A disconcerting report released last week revealed that New York City could see a 6-foot rise in sea levels by the end of this century. It would make nearly half a million New Yorkers vulnerable to flooding, and waterfront properties would be virtually uninhabitable.
But what if climate change continues unabated for even longer? What will New York City look like if, say, both the Antarctic and Greenland ice sheets melt completely, raising sea levels an estimated 260 feet?
Urban planner and cartographer Jeffrey Linn used computerized mapping to make a GIF demonstrating just that. Watch the city's five boroughs disappear, with only the lofty heights of New Jersey’s Pallisades left as an island:
Linn, who posted the GIF on his blog Spatialities, told The Huffington Post he wanted to show people what the city would look like after "the terminal point for ice caps melting," which some scientists estimate could happen in 1,000 to 10,000 years.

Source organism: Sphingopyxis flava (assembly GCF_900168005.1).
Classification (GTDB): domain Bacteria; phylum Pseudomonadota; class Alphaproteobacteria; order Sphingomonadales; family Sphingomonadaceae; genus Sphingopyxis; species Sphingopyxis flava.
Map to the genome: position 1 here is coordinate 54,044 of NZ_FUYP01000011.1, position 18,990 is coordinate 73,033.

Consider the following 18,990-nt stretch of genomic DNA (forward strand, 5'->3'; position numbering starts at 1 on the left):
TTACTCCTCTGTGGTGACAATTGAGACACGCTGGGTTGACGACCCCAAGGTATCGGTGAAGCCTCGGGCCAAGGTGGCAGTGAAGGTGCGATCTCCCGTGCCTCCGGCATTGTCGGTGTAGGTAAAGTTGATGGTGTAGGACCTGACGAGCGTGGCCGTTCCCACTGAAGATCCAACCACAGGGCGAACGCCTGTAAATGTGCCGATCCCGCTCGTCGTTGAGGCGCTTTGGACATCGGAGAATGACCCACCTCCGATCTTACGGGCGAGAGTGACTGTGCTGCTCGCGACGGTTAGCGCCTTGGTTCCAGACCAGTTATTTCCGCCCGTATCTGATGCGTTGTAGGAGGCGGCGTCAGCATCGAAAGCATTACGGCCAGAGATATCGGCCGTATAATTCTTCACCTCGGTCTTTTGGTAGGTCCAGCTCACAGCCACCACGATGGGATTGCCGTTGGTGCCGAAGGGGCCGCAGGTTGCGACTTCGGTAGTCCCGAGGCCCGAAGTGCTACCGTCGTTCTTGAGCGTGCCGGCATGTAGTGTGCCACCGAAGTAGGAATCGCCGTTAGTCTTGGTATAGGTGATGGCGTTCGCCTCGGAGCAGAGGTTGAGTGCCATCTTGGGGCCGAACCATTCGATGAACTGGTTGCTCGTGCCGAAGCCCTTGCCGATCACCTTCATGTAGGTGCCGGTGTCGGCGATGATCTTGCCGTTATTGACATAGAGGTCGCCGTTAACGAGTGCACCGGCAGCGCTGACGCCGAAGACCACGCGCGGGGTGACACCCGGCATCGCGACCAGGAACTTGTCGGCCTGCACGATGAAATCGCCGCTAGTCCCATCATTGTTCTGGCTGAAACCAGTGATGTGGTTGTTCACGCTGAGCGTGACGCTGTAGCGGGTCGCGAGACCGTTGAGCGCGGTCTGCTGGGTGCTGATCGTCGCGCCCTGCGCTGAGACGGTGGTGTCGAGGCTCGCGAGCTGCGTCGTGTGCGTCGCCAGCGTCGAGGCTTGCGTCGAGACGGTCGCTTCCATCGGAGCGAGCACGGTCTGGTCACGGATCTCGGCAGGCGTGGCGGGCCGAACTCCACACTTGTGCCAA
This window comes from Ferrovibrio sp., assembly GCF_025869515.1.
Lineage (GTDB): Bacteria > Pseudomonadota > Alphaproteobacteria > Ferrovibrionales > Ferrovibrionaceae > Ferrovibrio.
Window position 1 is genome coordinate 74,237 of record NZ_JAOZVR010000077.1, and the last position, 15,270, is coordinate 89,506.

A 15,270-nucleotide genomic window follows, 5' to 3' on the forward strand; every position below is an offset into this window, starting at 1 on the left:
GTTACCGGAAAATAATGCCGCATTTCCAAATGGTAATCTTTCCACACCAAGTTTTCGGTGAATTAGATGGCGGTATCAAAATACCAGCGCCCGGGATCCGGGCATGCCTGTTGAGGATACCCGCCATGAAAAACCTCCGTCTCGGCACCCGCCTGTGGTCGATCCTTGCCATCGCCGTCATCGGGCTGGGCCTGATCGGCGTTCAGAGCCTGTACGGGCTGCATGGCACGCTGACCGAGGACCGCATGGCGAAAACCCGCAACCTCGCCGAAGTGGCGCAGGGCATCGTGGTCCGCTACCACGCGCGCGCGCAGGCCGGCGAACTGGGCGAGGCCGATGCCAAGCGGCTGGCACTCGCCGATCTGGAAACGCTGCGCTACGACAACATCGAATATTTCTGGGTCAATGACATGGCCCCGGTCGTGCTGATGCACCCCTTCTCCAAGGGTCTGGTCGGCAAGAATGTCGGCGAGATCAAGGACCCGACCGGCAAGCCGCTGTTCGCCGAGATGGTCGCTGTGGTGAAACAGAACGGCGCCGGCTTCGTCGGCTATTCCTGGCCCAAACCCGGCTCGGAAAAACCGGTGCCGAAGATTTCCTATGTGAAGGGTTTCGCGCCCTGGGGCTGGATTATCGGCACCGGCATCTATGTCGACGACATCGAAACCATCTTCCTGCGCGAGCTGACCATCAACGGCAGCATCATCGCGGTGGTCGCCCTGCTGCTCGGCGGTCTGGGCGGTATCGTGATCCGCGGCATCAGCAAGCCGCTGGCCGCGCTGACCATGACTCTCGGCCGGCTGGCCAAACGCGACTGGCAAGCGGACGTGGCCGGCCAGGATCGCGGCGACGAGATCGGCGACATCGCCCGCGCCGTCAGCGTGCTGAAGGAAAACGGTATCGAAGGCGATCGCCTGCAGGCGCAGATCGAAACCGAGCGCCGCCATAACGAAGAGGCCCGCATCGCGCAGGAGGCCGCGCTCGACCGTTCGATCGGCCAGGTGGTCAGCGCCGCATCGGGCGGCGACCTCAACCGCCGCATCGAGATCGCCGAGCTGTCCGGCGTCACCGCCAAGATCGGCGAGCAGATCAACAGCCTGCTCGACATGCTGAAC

"What would the world around me look like, where I live, if in thousands of years, this is supposed to happen?" Linn said he wondered.
Linn also made this mesmerizing map of New York City after only 100 feet of sea level rise. The city’s neighborhoods and parks are cleverly rechristened with more nautical nomenclatures: Central Park is Central Shark, Bushwick is Flushwick, the West Village is Wet Village, and so on:
The polar ice caps are melting at an alarming rate, as manmade greenhouse gas emissions continue to trap the sun's heat. Here, for example, is a 2012 video showing a lower Manhattan-sized piece of ice breaking off from the Greenland ice sheet: